Carroll Avenue

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Carroll Avenue, 1300 Block
House at 1300 Carroll Ave., Los Angeles, California.JPG
House at 1300 Carroll Avenue
Carroll Avenue is located in Los Angeles
Carroll Avenue
Carroll Avenue is located in the Los Angeles metropolitan area
Carroll Avenue
Carroll Avenue is located in California
Carroll Avenue
Carroll Avenue is located in the United States
Carroll Avenue
LocationLos Angeles, California
Coordinates34°4′10.54″N 118°15′17.37″W / 34.0695944°N 118.2548250°W / 34.0695944; -118.2548250Coordinates: 34°4′10.54″N 118°15′17.37″W / 34.0695944°N 118.2548250°W / 34.0695944; -118.2548250
ArchitectNewsom, Joseph C.
Architectural styleBungalow/American Craftsman, Stick/Eastlake, Queen Anne
NRHP reference No.76000488 [1]
Significant dates
Added to NRHPApril 22, 1976
Designated LAHCMSee below

Carroll Avenue is a street in Angelino Heights, one of the older neighborhoods of Los Angeles. It consists of Victorian-era houses within a picturesque neighborhood and has served as the backdrop for countless motion pictures.


Carroll Avenue is one of Los Angeles' first suburbs, and bears its name well, as it brings the city many tourists and visitors. The houses, or rather Victorian manors, are now used as private homes, as they were in the 19th century. Some of the more well known residents from the Victorian era include: merchant Aaron P. Philips in 1887, real estate agent Charles C. Haskin in 1894, and warehouse operator Michael Sanders in 1887. One of Los Angeles' first City Councilmen, Daniel Innes, resided at 1329 Carroll Avenue.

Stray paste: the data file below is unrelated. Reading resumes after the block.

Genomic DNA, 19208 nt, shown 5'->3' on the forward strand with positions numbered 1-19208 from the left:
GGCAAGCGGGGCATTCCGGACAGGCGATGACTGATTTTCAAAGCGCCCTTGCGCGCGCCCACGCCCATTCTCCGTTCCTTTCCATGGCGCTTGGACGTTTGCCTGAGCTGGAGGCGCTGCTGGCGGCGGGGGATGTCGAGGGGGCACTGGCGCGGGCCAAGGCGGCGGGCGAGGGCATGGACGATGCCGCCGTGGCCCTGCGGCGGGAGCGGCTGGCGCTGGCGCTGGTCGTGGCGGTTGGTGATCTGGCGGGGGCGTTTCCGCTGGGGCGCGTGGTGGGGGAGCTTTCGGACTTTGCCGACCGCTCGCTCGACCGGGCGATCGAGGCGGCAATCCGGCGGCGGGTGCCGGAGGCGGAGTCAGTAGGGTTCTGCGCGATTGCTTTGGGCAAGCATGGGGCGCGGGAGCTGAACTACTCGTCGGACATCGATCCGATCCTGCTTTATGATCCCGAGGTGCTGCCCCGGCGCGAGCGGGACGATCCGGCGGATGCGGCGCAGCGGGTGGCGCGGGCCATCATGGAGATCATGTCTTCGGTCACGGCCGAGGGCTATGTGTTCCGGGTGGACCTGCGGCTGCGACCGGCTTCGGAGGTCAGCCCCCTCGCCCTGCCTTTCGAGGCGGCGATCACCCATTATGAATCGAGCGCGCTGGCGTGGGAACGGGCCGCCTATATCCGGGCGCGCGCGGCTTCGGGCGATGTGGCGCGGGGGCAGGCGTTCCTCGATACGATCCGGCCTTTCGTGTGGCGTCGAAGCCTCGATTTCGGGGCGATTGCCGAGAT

The house at 1345 Carroll Avenue was used in the final scene of Michael Jackson's Thriller.[2]

The house at 1329 Carroll Avenue was used as the home for the main characters in the supernatural drama television series Charmed.

The house at 1324 Carroll Avenue was used for the main home in Adam Sandler's 2006 comedy Grandma's Boy.[3]

Historic designations[edit]

The entire 1300 block of Carroll Avenue was listed under the National Register of Historic Places in 1976.[1]

Several individual residences along Carroll Avenue have been named as Los Angeles Historic-Cultural Monuments, including the following:[4]

  • 1337 Carroll Avenue (September 1962)
  • 1330 Carroll Avenue (May 24, 1967)
  • 1329 Carroll Avenue (February 3, 1971)
  • 1345 Carroll Avenue (February 3, 1971)
  • 1355 Carroll Avenue (February 3, 1971)
  • 1316 Carroll Avenue (February 3, 1971)
  • 1320 Carroll Avenue (February 3, 1971)
  • 1324 Carroll Avenue (February 3, 1971)
  • 1344 Carroll Avenue (February 3, 1971)
  • 1325 Carroll Avenue (January 3, 1973)
  • 1321 Carroll Avenue (July 13, 1977)
  • 1407 Carroll Avenue (May 3, 1978)
  • 1411 Carroll Avenue (May 3, 1978)

Gallery of Homes on Carroll Avenue[edit]

See also[edit]


  1. ^ a b "National Register Information System". National Register of Historic Places. National Park Service. April 15, 2008.
  2. ^ Chris Epting (2003). James Dean died here: the locations of America's pop culture landmarks. Santa Monica Press. p. 236. ISBN 1891661310.
  3. ^ "Grandma's Boy (2006)". July 21, 2019. Retrieved 3 August 2022.
  4. ^ Department of City Planning. "Designated Historic-Cultural Monuments". City of Los Angeles. Archived from the original on 2010-06-09. Retrieved 2010-06-15.

External links[edit]